The words are etched in planks of beautiful cedar, each board glistening with a honey brown finish. Opaque porcelain of green, blue, and red enamels pool in the carved words. “Two Rivers School and Recreation Area,” the sign announces. An onyx arrow indicates the gravel path below.
Early in the day, clouds had wept mist on the road that ran between where I stand and where I was going. I walk across the tarred road and there I find another sign advertising the business and owner’s name, Linsey’s Milling Co. It hangs there in its graceful age, no shame of its condition, proud of a job well done. It centers itself between two log columns and suspends from a railroad tie. The rusty chain holding the sign shrills when a wind comes along. The carved words are still raised from the wood, but only slightly legible. There are no bright colors pooling in these weary etched words. It just hangs there, displaying itself in a manor that was once fashionable.
The wood’s surface was left raw from a process called hewing which has taken its place in history. Rough, jagged edges were left on the surface as though to protect it from its only predators: those that made it. Blanched, weathered colors of mauve gray and black prove the twenty-six years of occupation. Subtle tones and oils were lost to forty and fifty below temperatures, unseasonal rains and warm draining rays from the summer sun. I stand there watching the sign sway in the wind.
My nostrils open wide to take in the smells of lavender and wet, decomposing spruce. I feel only conscious of the sign and the smells. I know that the sign acts only as a cover to the novel, and the rest lay along the dusty path in front of me. I don’t walk the path, deciding to leave it for another to explore.
If you like this story, read more by getting the full collection of my short stories: Mama Takin' Me Downtown
Photo by Nicole Rodriguez on Unsplash
There were three men that were enemies and hated one another. All three spoke a different language, their skin was different from one another, yet they also spoke a common language they all understood.
One night all three were in the same woods. One had been hunting, another had been gathering mushrooms, and the other was simply enjoying a walk. Time passed quickly and the evening was turning into night.
Now, this was a night that had no moon. If you had been caught in the forest, you would not be able to see your own hand right in front of your face. As dark fell quickly, all three had found themselves engulfed in the black of night.
The hunter came upon the mushroom gatherer. In the dark, the mushroom gatherer called out towards the movement he heard. When the hunter heard him speak, he knew it was his enemy and immediately shoved his long barrel gun into the man's back. The hunter knowing the lay of the land, having hunted these woods and regularly navigated the dark. He forced the man to walk by the threat of his gun in his back.
They came upon the third man that had been out for a walk. He had sat by a tree, humming a song to comfort himself while he waited out the darkness for dawn to come so he could return home. The man with the gun seized the third man. He knew he was his enemy by the song he sang.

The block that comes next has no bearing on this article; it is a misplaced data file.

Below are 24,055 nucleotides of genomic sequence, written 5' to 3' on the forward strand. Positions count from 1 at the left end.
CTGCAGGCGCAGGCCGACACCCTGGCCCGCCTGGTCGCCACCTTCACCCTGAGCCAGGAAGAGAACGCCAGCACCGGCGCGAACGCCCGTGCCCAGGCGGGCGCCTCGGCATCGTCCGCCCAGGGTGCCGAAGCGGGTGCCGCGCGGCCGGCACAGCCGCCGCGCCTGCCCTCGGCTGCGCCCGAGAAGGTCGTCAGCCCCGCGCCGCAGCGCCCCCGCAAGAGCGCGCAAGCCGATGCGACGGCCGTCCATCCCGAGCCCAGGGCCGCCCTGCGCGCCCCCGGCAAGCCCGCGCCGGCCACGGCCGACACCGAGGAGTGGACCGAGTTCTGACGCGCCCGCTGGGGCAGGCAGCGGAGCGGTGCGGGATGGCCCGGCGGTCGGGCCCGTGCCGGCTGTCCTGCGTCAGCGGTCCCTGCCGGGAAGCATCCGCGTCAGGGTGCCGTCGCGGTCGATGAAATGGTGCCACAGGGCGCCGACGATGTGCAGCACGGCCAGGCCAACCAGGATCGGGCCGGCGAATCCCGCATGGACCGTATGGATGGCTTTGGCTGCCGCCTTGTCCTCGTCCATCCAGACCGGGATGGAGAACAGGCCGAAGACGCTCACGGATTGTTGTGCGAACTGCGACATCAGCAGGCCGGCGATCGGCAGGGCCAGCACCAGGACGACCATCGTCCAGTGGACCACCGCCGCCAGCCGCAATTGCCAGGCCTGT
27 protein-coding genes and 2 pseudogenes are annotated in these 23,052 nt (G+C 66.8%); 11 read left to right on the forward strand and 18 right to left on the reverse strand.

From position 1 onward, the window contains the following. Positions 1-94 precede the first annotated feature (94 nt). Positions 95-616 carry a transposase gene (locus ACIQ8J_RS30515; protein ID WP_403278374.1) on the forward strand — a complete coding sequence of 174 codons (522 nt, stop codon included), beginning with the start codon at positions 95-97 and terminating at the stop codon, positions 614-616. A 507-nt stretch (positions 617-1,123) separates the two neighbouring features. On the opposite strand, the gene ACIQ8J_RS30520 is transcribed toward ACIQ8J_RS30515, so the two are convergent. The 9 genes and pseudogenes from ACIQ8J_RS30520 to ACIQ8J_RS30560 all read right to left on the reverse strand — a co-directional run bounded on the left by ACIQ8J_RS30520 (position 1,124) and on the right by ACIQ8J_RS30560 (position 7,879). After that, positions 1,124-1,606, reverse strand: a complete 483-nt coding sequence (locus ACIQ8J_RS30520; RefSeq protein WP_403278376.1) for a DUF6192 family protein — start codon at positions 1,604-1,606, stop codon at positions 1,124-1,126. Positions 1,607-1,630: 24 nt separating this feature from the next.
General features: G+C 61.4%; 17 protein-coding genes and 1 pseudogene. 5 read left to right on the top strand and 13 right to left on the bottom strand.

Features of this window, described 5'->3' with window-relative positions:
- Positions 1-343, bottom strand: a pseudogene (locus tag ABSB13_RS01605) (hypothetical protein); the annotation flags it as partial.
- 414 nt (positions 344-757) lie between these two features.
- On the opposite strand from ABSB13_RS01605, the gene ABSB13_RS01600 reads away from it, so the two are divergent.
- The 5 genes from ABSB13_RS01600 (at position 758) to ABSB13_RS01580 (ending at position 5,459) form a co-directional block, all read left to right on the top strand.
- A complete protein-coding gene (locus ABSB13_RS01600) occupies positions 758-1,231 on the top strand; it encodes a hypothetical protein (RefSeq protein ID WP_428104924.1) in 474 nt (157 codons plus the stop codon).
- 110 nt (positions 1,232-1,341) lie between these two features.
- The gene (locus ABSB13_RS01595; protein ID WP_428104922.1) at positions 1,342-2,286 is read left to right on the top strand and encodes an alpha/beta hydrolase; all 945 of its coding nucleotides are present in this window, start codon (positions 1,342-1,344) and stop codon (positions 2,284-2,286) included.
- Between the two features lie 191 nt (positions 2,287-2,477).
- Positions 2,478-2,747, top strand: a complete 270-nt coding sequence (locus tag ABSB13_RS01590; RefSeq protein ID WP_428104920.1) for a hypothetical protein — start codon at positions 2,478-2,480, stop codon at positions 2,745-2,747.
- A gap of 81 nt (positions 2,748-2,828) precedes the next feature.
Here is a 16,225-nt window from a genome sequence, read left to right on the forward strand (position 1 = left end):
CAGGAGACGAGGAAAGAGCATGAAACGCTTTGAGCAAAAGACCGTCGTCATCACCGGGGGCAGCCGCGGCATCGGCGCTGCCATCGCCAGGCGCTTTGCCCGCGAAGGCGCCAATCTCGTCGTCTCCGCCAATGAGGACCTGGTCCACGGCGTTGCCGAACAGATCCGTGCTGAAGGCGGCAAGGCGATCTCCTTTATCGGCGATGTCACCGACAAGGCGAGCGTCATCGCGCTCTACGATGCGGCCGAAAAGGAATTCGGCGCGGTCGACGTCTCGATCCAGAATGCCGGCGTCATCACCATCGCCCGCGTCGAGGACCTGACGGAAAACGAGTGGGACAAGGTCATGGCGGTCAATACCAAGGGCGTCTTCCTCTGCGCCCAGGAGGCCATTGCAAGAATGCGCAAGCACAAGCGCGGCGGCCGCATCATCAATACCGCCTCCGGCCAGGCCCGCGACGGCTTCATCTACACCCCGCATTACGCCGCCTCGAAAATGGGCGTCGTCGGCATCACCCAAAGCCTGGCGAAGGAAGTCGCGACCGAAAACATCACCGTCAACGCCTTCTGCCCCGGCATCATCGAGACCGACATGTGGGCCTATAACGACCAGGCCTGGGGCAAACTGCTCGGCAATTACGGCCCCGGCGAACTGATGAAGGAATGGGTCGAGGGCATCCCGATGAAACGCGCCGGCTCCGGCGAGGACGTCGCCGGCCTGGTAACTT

This hunter used many methods to hunt various prey. He would set snares for small rabbits, covered pits for large game, or set in a blind and just wait. He reached a place deeper and darker in the forest after a long walk stumbling and falling through the tangled vines and uneven ground. Without so much of a word to them, the hunter pointed his gun and pressed it against the back of each of their heads. Then moved the barrel down to each of their backs and shoved them forward hard.
Both men fell forward crashing through limbs and brush, then empty space until they hit the forest floor at the bottom of a pit.
The next day they awoke to fragments of light flickering through the leaves and limbs the hunter used to cover the trap. The two men did not speak during the long night. One lay seemingly lifeless after hitting his head and was unconscious. The other man set nursed a broken foot. Immediately, they too recognized each other as enemies. Forgetting their circumstances they began to argue and fight with a desire to tear each other apart. However, the severity of their injuries halted their rage. Eventually, they had no choice but to work together to gain their freedom.
One had a satchel of mushrooms and edible plants they used to gain strength. The other knew how to bind wounds. One was tall and muscular and the other clever. Using the wit and knowledge of each other, they climbed out of the hole to freedom.
Now freed, one would have expected that they would aid one another the rest of the way to safety from the woods.
Once again their hate for one another and the rage of what had been done to them overnight took any reasoning they might have possessed. They fought viciously, rolling and punching one another on the ground. Then just like that, their anger and rage came to an end. Both men fell again headfirst into the pit. One broke his neck and the other impaled himself on a broken tree limb that had fallen from the snare the hunter made.
The third man went on hunting and took home several rabbits that day.
What is the moral of the story? Or is there a moral to this story?
I am a truth-teller. It has not always made me popular but I will always provide a searing frankness to the world I see and experience from my perspective. I continue to reach for a better world by holding us accountable for the world we have created so far. I hope you enjoy my pondering and see yourself in my writing.